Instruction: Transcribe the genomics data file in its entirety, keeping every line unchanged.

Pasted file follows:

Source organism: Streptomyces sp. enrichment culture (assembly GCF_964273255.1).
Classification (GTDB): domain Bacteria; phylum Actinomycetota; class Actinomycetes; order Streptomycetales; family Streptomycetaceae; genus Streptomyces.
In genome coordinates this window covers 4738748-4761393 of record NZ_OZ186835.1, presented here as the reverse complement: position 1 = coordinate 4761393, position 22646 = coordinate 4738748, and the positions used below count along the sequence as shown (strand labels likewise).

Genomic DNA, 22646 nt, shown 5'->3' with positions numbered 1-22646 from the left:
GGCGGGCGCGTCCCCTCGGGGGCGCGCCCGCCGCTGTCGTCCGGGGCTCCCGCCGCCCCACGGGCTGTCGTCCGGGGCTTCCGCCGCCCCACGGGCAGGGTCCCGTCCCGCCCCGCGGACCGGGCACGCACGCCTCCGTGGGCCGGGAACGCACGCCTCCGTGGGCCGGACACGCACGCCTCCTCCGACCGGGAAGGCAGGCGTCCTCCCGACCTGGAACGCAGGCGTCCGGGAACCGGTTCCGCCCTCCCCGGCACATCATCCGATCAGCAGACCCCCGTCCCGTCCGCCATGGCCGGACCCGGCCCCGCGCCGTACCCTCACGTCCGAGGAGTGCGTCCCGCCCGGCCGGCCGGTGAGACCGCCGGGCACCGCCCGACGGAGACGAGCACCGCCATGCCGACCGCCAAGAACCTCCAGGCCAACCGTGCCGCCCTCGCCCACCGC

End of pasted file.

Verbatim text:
Source organism: Streptomyces sp. enrichment culture (assembly GCF_964273255.1).
Classification (GTDB): domain Bacteria; phylum Actinomycetota; class Actinomycetes; order Streptomycetales; family Streptomycetaceae; genus Streptomyces.
In genome coordinates this window covers 4738748-4761393 of record NZ_OZ186835.1, presented here as the reverse complement: position 1 = coordinate 4761393, position 22646 = coordinate 4738748, and the positions used below count along the sequence as shown (strand labels likewise).

Genomic DNA, 22646 nt, shown 5'->3' with positions numbered 1-22646 from the left:
GGCGGGCGCGTCCCCTCGGGGGCGCGCCCGCCGCTGTCGTCCGGGGCTCCCGCCGCCCCACGGGCTGTCGTCCGGGGCTTCCGCCGCCCCACGGGCAGGGTCCCGTCCCGCCCCGCGGACCGGGCACGCACGCCTCCGTGGGCCGGGAACGCACGCCTCCGTGGGCCGGACACGCACGCCTCCTCCGACCGGGAAGGCAGGCGTCCTCCCGACCTGGAACGCAGGCGTCCGGGAACCGGTTCCGCCCTCCCCGGCACATCATCCGATCAGCAGACCCCCGTCCCGTCCGCCATGGCCGGACCCGGCCCCGCGCCGTACCCTCACGTCCGAGGAGTGCGTCCCGCCCGGCCGGCCGGTGAGACCGCCGGGCACCGCCCGACGGAGACGAGCACCGCCATGCCGACCGCCAAGAACCTCCAGGCCAACCGTGCCGCCCTCGCCCACCGC